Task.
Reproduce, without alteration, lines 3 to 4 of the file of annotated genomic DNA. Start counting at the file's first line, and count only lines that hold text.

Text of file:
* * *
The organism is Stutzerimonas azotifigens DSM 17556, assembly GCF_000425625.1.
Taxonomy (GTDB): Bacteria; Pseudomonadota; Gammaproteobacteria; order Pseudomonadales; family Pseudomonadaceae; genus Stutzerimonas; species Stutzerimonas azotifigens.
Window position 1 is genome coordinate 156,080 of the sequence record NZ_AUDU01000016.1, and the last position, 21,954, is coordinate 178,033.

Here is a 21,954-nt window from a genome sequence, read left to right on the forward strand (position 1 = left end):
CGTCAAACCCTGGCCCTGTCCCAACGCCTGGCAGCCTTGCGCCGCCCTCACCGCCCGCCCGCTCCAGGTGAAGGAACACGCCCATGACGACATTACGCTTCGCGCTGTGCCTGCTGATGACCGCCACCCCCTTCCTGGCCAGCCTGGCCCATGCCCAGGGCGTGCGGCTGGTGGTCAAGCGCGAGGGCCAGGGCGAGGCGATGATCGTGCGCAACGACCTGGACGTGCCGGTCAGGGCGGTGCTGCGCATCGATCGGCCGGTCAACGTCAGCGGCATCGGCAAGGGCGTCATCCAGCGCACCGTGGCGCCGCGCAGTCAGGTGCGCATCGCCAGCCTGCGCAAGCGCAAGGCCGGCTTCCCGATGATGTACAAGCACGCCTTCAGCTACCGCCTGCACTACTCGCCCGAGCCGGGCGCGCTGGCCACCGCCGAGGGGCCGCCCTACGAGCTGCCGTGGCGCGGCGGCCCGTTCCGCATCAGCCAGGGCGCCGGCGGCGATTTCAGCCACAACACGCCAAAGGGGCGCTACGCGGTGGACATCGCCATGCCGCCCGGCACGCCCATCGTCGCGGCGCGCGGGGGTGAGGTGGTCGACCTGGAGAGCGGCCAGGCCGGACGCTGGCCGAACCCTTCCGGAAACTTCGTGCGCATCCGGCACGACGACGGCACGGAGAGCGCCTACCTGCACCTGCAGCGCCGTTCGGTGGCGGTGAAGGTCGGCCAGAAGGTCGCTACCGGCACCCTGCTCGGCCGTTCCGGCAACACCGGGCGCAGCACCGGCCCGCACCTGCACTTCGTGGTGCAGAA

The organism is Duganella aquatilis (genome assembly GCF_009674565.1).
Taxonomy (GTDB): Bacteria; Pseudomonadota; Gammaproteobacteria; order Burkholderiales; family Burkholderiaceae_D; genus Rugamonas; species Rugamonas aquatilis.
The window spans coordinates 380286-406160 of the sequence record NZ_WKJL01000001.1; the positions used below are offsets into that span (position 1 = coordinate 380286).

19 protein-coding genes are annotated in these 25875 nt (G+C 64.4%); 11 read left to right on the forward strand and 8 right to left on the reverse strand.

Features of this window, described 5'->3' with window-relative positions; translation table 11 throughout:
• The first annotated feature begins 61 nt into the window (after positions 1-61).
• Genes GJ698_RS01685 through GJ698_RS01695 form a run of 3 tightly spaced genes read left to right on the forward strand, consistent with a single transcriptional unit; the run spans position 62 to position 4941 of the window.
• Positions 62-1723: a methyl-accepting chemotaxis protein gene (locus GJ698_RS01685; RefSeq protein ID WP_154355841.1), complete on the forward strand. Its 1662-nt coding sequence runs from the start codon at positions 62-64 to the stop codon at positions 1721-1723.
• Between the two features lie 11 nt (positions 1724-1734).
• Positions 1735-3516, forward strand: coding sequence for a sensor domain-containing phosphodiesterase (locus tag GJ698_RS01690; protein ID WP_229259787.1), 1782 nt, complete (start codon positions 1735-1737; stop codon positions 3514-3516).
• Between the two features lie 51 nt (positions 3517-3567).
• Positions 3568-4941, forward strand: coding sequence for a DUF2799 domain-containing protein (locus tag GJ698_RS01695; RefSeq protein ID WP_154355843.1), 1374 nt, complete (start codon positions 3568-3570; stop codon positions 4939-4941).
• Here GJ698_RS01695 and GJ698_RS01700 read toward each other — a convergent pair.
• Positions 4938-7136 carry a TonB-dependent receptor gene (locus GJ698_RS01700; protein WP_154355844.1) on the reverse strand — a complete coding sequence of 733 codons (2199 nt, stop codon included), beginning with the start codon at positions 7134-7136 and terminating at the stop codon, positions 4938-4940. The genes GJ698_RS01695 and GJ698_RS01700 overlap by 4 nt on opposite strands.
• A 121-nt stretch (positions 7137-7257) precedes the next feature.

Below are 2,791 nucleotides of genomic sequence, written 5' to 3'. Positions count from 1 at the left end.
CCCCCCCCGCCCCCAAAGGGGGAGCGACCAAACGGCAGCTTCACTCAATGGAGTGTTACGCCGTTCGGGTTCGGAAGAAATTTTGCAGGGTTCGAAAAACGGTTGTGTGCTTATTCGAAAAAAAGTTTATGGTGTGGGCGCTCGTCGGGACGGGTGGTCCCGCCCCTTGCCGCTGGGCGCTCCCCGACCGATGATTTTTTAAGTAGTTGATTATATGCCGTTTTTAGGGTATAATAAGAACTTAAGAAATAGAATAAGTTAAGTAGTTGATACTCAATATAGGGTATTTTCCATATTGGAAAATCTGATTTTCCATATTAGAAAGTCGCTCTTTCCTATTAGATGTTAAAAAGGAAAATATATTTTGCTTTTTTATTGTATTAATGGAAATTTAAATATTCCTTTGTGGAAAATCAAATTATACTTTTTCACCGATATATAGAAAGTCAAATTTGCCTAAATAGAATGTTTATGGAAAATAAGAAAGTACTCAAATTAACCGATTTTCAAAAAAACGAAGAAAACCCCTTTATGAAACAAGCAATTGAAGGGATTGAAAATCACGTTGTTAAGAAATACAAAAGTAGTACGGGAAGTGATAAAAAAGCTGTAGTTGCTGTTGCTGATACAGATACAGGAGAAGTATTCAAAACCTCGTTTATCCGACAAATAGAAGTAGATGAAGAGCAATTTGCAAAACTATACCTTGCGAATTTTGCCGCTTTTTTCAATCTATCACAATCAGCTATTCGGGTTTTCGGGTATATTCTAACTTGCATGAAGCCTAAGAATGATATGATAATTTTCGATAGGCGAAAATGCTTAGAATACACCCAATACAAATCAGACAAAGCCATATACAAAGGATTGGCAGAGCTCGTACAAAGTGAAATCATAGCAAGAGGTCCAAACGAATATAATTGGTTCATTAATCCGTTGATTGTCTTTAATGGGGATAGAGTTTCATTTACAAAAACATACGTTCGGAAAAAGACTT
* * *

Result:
Window position 1 is genome coordinate 156,080 of the sequence record NZ_AUDU01000016.1, and the last position, 21,954, is coordinate 178,033.

Here is a 21,954-nt window from a genome sequence, read left to right on the forward strand (position 1 = left end):